The river was off-limits, but occasionally a foul ball would fly back
over the press box, over the narrow drive
and down the hill,
and there we were—where what we called the ballpark rock
jutted into the Etowah.
On hot nights the stench would make us gag.
Two miles below the rendering plant
and chicken parts still flooded up in the pool beyond the rock—
clots of dirty feathers, feet,
an occasional head with glazed eyes wide.
We’d hold our noses and try to breathe through our mouths.
Once though, the smell was too much
and we had to give it up.
Listen, it wasn’t what you think. It was only Little League,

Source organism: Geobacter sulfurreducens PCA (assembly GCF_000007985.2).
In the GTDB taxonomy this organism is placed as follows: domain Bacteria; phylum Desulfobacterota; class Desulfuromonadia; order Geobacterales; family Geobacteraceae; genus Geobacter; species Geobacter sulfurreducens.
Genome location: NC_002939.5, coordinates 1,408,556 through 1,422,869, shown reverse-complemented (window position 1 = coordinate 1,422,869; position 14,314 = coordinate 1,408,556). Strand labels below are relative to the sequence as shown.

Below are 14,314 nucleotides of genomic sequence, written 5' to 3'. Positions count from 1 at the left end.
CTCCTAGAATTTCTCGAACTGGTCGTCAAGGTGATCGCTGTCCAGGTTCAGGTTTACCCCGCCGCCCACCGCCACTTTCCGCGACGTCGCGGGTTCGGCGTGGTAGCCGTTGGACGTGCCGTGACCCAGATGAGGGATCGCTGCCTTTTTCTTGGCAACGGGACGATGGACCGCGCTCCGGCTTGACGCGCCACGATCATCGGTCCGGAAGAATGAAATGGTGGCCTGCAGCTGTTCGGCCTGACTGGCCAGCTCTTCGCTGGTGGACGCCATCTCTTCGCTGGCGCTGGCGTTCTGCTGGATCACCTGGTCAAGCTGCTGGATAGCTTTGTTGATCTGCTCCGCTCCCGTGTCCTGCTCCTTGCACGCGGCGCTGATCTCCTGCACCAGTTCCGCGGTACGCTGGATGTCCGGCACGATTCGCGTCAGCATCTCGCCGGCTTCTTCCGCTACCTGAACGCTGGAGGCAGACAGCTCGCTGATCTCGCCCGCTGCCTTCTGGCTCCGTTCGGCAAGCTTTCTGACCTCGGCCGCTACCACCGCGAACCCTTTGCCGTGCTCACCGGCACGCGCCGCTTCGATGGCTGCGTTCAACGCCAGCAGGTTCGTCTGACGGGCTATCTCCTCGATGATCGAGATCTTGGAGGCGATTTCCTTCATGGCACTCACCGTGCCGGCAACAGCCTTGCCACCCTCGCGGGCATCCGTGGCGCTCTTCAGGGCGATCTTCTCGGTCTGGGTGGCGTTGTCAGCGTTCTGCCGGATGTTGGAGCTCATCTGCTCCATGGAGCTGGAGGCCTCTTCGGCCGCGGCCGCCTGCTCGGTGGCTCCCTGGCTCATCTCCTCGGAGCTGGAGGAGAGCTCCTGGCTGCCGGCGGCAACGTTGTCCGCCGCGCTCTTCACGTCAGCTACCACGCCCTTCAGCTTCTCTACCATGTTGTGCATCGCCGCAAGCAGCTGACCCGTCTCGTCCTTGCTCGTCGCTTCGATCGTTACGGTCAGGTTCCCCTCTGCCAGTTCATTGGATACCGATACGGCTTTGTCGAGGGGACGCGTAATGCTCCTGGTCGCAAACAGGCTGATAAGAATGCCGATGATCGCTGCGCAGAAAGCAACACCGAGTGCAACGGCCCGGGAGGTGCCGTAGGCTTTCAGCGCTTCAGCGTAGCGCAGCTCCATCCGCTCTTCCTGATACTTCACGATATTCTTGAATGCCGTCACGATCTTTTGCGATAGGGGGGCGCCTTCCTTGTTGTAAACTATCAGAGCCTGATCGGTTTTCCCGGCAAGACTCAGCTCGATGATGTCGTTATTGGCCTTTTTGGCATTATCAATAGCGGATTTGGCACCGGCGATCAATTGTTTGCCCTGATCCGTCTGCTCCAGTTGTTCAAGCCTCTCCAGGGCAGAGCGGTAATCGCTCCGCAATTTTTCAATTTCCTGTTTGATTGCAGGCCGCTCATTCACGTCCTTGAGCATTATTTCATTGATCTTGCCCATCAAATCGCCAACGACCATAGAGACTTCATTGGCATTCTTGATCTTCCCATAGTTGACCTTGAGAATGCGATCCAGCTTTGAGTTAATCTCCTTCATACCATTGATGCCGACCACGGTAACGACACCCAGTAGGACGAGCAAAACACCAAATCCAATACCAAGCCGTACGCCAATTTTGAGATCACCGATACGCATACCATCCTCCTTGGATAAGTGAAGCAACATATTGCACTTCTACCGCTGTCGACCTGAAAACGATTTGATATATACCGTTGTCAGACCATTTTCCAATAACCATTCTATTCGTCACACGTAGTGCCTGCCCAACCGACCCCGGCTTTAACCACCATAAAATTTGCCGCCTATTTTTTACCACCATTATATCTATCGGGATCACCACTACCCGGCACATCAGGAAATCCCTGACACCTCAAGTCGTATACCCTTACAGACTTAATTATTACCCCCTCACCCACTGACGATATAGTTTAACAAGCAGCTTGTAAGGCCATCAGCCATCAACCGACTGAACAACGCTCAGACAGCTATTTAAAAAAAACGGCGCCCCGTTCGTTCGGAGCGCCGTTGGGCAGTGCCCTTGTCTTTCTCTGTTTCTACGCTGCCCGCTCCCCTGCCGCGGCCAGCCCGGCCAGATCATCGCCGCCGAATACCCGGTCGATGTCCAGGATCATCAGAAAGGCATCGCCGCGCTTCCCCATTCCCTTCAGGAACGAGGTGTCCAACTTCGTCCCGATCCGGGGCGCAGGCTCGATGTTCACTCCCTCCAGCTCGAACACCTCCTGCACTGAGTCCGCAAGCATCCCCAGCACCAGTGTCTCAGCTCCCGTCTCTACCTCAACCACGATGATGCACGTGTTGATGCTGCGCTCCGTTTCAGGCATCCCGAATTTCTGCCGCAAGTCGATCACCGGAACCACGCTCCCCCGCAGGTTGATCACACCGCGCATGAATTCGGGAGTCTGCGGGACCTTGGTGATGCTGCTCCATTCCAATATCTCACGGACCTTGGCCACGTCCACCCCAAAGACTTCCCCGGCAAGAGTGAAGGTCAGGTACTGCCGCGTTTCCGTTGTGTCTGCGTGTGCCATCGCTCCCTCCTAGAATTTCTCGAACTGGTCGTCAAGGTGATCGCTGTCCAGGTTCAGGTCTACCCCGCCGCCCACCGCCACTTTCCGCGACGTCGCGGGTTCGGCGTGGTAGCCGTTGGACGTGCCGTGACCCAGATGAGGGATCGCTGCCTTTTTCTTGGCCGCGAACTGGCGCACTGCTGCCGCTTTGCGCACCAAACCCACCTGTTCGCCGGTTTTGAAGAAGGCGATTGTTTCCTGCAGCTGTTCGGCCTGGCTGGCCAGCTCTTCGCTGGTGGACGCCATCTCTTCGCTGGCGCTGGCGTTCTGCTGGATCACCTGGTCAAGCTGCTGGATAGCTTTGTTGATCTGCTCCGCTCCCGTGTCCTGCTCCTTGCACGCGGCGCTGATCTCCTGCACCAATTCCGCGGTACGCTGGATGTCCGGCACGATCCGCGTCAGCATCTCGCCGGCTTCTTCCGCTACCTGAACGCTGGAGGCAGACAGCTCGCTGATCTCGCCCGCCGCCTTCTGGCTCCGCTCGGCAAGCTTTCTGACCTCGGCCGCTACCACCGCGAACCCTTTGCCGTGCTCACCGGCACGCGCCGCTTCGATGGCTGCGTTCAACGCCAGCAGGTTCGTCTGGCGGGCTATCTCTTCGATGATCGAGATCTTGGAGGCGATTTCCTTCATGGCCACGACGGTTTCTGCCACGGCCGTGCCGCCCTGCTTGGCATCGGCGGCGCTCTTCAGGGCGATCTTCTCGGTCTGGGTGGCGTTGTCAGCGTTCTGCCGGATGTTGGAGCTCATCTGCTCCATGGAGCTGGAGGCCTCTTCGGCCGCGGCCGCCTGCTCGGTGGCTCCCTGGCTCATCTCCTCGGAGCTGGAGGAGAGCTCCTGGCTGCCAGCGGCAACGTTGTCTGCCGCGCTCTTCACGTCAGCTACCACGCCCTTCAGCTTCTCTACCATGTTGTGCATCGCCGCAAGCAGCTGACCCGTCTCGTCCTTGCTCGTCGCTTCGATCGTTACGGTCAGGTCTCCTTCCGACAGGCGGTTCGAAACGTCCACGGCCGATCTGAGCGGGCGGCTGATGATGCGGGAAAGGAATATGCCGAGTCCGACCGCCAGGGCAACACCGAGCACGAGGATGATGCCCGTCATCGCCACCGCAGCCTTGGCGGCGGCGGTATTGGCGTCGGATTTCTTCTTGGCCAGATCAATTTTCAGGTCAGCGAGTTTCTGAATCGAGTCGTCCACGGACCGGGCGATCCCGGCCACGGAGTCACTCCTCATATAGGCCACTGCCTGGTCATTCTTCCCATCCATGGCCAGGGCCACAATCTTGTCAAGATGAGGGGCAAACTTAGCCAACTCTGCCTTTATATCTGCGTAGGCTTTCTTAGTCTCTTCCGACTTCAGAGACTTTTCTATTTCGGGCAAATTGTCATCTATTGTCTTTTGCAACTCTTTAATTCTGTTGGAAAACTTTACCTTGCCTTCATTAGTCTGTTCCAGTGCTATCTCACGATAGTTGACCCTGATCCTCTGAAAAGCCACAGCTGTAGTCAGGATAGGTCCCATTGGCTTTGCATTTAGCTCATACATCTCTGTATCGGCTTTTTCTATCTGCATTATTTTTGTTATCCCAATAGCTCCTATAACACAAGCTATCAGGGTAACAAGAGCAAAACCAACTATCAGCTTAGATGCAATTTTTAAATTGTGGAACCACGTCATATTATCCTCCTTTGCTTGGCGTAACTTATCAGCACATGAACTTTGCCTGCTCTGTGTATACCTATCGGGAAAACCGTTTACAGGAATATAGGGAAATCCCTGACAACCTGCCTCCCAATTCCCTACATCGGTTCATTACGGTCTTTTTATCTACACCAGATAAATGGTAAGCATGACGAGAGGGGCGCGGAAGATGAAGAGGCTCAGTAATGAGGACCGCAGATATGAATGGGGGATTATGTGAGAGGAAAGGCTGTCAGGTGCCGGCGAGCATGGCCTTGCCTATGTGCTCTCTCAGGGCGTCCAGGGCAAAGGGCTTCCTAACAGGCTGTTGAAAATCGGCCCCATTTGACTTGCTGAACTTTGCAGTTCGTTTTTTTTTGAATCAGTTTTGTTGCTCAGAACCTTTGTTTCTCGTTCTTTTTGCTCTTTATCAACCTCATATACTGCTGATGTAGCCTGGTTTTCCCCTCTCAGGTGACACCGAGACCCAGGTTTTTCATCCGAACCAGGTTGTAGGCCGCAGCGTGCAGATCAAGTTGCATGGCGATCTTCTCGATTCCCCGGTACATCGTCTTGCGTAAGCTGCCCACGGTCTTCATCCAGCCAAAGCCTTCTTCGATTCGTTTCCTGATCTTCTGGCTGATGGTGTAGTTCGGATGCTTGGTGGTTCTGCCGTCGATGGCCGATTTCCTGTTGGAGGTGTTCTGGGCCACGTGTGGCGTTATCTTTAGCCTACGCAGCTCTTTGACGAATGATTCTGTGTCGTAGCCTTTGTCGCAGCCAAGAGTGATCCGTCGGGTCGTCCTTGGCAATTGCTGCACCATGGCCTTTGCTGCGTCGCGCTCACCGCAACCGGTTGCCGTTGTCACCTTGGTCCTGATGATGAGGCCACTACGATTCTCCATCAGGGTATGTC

and they gave us free ice cream
for retrieving a foul. No, we weren’t overcome
by thoughts of filth, disease,
or fish kills. We were running down a long hill, dodging
trees and undergrowth, trying
to find a ball before it found the river.

Copyright © 2018 David Bottoms. Used with permission of the author. This poem originally appeared in The Southern Review, Winter 2018.